#132 Karen Armstrong's A History of God; JCO's The Falls; The Eustace Diamonds again.
#131 The Help; J. McHenry Jones, Reamy Jansen, Jamie O'Neill, Michael Chabon.
Lynda Schor, Ed Myers, Charles Bukowski, Terry Bisson, The Changing Face of Anti-Semitism
#129 Baltasar and Blimunda; the Underground Railroad; Navasky's Naming Names, new and recommended small press and indie books.
#128 Jeffrey Sokolow on Histories and memoirs of the Civil Rights Movement
#127 Olive Kitteridge; Urban fiction; Shelley Ettinger on Joyce Carol Oates
#126 Jack Hussey's Ghosts of Walden, The Leopard , Roger's Version, The Reluctanct Fundamentalist
#125 Lee Maynard's The Pale Light of Sunset; Books on John Brown suggested by Jeffrey Sokolow
#124 Cloudsplitter, Founding Brothers, Obenzinger on Bradley's Harlem Vs. Columbia University
#123 MSW's summer reading round-up; Olive Schreiner; more The Book Thief; more on the state of editing
#122 Left-wing cowboy poetry; Jewish partisans during WW2; responses to "Hire a Book Doctor?"
#121 Jane Lazarre's latest; Irving Howe's Leon Trotsky; Gringolandia; "Hire a Book Doctor?"
#120 Dreama Frisk on The Book Thief; Mark Rudd; Thulani Davis's summer reading list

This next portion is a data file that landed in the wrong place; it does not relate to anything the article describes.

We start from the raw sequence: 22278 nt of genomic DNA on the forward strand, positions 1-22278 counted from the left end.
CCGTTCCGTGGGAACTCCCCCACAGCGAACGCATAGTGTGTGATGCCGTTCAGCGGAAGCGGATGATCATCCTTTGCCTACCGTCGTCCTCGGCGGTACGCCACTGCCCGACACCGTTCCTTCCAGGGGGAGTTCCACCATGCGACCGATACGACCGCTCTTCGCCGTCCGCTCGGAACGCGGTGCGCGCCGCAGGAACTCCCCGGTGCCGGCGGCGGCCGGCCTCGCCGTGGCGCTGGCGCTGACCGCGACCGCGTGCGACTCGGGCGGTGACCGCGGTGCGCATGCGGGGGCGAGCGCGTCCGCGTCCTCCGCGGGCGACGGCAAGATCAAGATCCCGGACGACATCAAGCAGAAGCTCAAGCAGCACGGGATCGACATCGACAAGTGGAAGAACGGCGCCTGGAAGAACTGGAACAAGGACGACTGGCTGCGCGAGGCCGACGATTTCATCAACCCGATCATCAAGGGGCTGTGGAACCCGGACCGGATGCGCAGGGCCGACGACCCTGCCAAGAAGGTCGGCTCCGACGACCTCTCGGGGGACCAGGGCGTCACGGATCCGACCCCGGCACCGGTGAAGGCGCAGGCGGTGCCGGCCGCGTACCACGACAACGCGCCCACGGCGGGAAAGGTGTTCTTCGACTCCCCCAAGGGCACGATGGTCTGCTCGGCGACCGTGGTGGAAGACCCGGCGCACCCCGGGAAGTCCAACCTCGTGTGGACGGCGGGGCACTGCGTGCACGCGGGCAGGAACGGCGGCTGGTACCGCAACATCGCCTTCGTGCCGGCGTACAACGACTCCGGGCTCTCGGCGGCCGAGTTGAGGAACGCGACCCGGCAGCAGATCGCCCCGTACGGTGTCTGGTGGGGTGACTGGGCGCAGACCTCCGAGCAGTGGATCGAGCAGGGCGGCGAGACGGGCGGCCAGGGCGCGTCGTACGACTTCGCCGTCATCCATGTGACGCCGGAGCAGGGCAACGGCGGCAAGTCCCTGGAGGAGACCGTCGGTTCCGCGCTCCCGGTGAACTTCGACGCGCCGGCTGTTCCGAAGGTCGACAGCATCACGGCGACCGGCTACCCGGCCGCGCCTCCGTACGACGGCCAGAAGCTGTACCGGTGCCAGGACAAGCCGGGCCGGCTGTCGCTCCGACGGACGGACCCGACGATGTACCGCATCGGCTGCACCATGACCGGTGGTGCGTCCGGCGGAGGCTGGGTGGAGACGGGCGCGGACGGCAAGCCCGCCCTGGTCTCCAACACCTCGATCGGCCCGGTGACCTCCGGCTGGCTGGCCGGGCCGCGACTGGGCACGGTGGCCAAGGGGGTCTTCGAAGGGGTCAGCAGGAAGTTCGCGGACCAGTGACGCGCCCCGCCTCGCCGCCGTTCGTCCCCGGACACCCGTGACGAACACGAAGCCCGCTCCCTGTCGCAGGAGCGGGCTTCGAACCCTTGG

#119 Two Histories of the Jews; small press books for Summer
#118 Kasuo Ichiguro, Jeanette Winterson, The Carter Family!
#117 Cat Pleska on Ann Pancake; Phyllis Moore on Jayne Anne Phillips; and Dolly Withrow on publicity
#116 Ann Pancake, American Psycho, Marc Harshman on George Mackay Brown
#115 Adam Bede, Nietzsche, Johnny Sundstrom
#114 Judith Moffett, high fantasy, Jared Diamond, Lily Tuck
#113 Espionage--nonfiction and fiction: Orson Scott Card and homophobia
#112 Marc Kaminsky, Nel Noddings, Orson Scott Card, Ed Myers
#111 James Michener, Mary Lee Settle, Ardian Gill, BIll Higginson, Jeremy Osner, Carol Brodtick
#110 Nahid Rachlin, Marion Cuba on self-publishing; Thulani Davis, The Road, memoirs
#109 Books about the late nineteen-sixties: Busy Dying; Flying Close to the Sun; Looking Good; Trespassers
#108 The Animal Within; The Ground Under My Feet; King of Swords